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(Wills and Trusts)
The objectives of an Estate Plan are as varied as each person’s individual circumstances. One person may need to account for minor children, while another may have the need to avoid potential estate taxes. Aside from designating who is to receive what from your estate, a couple of the most common goals of an Estate Plan are to provide for your incapacity, avoid probate, provide for children, and avoid taxes.
Providing for Incapacity
If you become incapacitated, you will need someone else to manage your financial affairs and/or healthcare decisions, whether it be a spouse, adult child, or someone else. Without prior planning, the person may be required to petition a court to have you declared legally incompetent before being allowed access to your finances. In order to facilitate the ability of someone to take-over you finances, you need to legally designate the person to fully vest the designated person with authority over your finances. Likewise, if you become incapacitated, you may not be able to make healthcare decisions for yourself. A Power of Attorney for Healthcare allows you to appoint someone you trust to make healthcare on your behalf if you lose the ability to decide for yourself.
Unless you’ve taken specific steps, any property you leave to your family may have to go through probate. Probate is a court proceeding where the court supervises the administration of your estate. Unfortunately, probate can be an expensive, time-consuming process. Also, because probate is a public court process, it is open to the public. With a proper Estate Plan in place, you can structure your assets so that your family receives your assets in a private, prompt, and inexpensive manner without the hassles and expenses of probate.
Providing for Children
Children often present special circumstances which are often desirable to address. An Estate Plan can designate the people you'd like to manage your assets for your children until they are old enough to receive them and under what circumstances they are to manage the assets. Often people wish to have their assets remain under the control of a nominated person to be distributed for the benefit of their children until a certain time when they believe the children will be able to properly manage the finances themselves. The time and amounts of the distributions of the assets to the children can be based on age, behavior, education, or any other number of factors. Without an Estate Plan, children usually receive all of assets upon reaching the age of 18 and often times before they have the maturity to properly handle them.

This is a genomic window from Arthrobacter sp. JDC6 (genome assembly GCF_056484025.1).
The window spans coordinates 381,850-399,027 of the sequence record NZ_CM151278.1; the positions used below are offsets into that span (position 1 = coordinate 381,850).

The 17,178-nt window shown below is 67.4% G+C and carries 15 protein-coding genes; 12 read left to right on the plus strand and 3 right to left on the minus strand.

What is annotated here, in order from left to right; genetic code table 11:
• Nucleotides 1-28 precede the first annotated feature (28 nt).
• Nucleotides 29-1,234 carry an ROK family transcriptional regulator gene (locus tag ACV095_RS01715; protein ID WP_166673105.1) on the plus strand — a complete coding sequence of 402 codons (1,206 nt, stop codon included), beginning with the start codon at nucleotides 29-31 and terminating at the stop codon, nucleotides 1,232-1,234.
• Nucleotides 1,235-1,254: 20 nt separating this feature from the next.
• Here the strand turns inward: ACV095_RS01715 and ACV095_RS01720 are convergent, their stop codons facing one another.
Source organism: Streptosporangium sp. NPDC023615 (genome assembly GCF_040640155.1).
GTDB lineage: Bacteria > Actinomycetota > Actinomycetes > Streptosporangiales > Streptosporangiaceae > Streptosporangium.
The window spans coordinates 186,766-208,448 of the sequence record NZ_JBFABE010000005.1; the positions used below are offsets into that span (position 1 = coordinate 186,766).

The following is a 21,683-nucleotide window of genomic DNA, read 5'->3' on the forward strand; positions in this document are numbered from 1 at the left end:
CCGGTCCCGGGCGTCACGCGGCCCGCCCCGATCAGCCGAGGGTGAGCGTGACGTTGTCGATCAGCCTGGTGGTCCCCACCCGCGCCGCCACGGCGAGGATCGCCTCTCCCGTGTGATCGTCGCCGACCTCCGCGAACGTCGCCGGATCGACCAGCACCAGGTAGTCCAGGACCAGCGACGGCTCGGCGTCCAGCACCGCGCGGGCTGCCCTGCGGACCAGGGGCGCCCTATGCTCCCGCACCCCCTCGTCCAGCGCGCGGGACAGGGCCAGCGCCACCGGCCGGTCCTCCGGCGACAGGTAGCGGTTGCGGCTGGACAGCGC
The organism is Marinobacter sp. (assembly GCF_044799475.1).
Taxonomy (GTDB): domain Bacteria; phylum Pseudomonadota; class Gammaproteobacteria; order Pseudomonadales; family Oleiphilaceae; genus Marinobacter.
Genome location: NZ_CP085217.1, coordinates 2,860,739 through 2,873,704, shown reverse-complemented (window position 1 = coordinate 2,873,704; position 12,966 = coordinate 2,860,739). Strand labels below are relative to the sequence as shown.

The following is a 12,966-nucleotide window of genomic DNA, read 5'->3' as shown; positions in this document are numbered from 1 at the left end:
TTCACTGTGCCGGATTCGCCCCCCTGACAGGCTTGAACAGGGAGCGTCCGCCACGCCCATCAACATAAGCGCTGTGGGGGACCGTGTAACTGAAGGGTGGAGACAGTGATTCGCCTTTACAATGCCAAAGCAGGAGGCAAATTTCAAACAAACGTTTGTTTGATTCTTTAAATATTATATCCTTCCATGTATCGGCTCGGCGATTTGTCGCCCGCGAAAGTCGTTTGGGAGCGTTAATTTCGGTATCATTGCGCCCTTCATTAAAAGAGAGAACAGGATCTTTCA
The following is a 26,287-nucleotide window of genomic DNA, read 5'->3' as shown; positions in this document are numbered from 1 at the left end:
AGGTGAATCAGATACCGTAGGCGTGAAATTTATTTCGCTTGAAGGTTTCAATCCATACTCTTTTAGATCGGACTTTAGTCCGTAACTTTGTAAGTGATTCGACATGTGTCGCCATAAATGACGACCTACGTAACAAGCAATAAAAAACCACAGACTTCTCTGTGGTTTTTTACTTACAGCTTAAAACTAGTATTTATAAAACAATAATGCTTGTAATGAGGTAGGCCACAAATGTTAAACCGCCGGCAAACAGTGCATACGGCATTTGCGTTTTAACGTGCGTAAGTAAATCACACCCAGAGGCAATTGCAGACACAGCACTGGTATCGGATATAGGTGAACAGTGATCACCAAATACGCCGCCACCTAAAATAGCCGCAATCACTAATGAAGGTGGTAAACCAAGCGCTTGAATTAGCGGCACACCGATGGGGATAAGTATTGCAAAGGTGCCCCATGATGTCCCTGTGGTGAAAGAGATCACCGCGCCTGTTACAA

Your Estate Plan may also designate who you’d prefer be the guardians for the physical custody of your children in your absence. The guardians may or may not be the same person or persons who are to manage the finances for the children.
Depending on the amount of your estate, estate taxes may be due upon your death. Due to constant changes in the law, the specific amount which triggers the tax during any given year has presented somewhat of a moving target. In the last 25 years, the trigger amount has ranged from $600,000 (from 1987 to 1997), to no estate tax in 2010, to over $5 million for 2015. The trigger amount for Illinois’s estate tax is even lower - $3.5 million for 2015. Equally unfortunate is that rate that kicks in starts at 18% and quickly rises to over 30%. An Estate Plan can implement strategies to reduce or eliminate some of these taxes.
The skyrocketing cost of nursing homes and long-term care has made planning evermore important for middle-class seniors. With some rates reaching above $75,000 per year, a significant portion of one’s life savings can be wiped out quickly. Purchasing long-term care insurance can provide some peace of mind, however, many will still have to resort to Medicaid in order to pay for their care. Medicaid pays for nursing home care for those with limited financial resources. However, if you give away assets in order to qualify for Medicaid, you will be penalized. With prior planning, an Estate Plan can defray some of the financial hardships that can accompany long term nursing home care while preserving the ability to qualify for Medicaid assistance.
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